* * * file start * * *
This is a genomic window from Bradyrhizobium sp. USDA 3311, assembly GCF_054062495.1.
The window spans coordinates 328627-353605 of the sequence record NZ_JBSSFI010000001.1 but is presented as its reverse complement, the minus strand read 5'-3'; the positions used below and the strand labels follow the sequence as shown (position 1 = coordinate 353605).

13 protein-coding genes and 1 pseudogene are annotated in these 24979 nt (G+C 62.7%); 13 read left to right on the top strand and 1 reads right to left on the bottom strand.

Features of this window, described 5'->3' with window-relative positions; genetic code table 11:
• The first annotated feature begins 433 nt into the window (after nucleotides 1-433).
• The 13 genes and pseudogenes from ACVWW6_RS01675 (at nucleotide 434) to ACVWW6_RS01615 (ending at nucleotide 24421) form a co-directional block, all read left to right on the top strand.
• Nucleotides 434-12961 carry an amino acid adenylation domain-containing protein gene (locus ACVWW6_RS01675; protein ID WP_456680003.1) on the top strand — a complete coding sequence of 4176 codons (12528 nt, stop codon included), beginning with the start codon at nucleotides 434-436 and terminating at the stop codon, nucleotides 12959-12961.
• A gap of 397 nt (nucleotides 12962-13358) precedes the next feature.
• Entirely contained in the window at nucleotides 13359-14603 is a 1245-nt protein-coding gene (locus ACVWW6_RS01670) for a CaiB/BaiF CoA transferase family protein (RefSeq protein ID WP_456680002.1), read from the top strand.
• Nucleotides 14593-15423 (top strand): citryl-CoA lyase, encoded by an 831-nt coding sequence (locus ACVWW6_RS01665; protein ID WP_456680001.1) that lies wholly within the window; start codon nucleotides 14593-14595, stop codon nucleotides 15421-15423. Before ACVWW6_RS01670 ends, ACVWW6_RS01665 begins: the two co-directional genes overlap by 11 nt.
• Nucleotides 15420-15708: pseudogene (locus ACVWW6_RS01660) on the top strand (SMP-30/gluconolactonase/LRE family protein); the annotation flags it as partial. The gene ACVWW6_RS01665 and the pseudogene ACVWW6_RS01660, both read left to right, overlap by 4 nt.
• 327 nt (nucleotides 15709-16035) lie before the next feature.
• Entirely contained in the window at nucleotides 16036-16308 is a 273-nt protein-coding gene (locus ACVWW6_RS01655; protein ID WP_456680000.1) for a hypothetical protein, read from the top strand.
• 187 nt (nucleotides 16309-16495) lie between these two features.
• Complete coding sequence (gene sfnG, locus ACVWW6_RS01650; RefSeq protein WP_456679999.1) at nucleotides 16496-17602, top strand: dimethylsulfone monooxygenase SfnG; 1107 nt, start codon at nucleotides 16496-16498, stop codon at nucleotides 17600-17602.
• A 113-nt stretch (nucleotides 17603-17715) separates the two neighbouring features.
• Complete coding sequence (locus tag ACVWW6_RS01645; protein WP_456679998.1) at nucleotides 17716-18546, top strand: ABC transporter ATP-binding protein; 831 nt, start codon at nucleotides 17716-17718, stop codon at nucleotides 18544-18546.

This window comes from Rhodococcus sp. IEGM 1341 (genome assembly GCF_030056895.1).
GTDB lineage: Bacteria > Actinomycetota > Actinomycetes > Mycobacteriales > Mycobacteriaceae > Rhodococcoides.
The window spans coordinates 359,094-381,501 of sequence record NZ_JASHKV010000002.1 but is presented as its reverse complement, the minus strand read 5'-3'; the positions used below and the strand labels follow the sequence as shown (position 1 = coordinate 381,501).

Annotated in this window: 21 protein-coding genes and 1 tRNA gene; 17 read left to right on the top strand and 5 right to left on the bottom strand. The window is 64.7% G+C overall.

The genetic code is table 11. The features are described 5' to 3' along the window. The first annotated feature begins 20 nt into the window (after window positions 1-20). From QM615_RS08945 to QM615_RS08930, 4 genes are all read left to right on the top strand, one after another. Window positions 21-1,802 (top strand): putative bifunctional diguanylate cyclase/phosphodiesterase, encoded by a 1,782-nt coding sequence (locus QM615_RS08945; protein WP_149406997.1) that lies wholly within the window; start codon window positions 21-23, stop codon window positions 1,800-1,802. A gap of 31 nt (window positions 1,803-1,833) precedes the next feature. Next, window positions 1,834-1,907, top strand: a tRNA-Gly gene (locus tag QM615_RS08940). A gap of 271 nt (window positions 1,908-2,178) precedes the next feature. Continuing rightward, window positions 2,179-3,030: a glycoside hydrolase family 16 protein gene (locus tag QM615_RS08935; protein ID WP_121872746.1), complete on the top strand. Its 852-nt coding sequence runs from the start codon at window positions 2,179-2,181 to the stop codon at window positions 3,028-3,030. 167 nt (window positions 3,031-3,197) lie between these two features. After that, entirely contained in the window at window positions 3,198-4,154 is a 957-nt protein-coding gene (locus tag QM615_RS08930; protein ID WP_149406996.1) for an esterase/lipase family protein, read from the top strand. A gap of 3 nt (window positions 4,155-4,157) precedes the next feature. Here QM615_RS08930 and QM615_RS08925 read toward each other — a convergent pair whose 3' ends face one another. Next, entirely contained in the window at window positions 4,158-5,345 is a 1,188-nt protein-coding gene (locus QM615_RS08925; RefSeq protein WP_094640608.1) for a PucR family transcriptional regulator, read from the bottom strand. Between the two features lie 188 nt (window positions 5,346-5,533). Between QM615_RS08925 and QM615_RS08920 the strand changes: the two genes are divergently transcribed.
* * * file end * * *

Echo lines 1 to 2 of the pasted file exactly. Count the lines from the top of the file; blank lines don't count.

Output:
This is a genomic window from Bradyrhizobium sp. USDA 3311, assembly GCF_054062495.1.
The window spans coordinates 328627-353605 of the sequence record NZ_JBSSFI010000001.1 but is presented as its reverse complement, the minus strand read 5'-3'; the positions used below and the strand labels follow the sequence as shown (position 1 = coordinate 353605).